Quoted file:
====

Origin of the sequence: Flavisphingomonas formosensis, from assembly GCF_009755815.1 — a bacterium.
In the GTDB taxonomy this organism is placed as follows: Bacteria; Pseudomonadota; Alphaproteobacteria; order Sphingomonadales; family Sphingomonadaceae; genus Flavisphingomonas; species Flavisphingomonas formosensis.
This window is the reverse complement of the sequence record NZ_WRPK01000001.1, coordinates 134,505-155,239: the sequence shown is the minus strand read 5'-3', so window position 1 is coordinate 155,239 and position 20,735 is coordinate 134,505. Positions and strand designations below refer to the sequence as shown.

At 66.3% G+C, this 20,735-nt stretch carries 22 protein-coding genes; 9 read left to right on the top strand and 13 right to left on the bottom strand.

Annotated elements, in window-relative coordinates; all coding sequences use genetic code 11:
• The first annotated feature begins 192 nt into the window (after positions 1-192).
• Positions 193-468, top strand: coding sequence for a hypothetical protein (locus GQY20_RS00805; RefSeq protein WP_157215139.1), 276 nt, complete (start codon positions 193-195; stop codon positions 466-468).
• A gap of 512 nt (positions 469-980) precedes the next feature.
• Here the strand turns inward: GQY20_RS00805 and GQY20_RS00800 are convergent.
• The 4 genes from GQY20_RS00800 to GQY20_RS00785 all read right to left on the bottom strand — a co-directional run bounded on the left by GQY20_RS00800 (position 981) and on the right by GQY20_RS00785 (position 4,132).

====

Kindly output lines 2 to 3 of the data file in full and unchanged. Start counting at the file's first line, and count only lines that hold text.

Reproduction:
In the GTDB taxonomy this organism is placed as follows: Bacteria; Pseudomonadota; Alphaproteobacteria; order Sphingomonadales; family Sphingomonadaceae; genus Flavisphingomonas; species Flavisphingomonas formosensis.
This window is the reverse complement of the sequence record NZ_WRPK01000001.1, coordinates 134,505-155,239: the sequence shown is the minus strand read 5'-3', so window position 1 is coordinate 155,239 and position 20,735 is coordinate 134,505. Positions and strand designations below refer to the sequence as shown.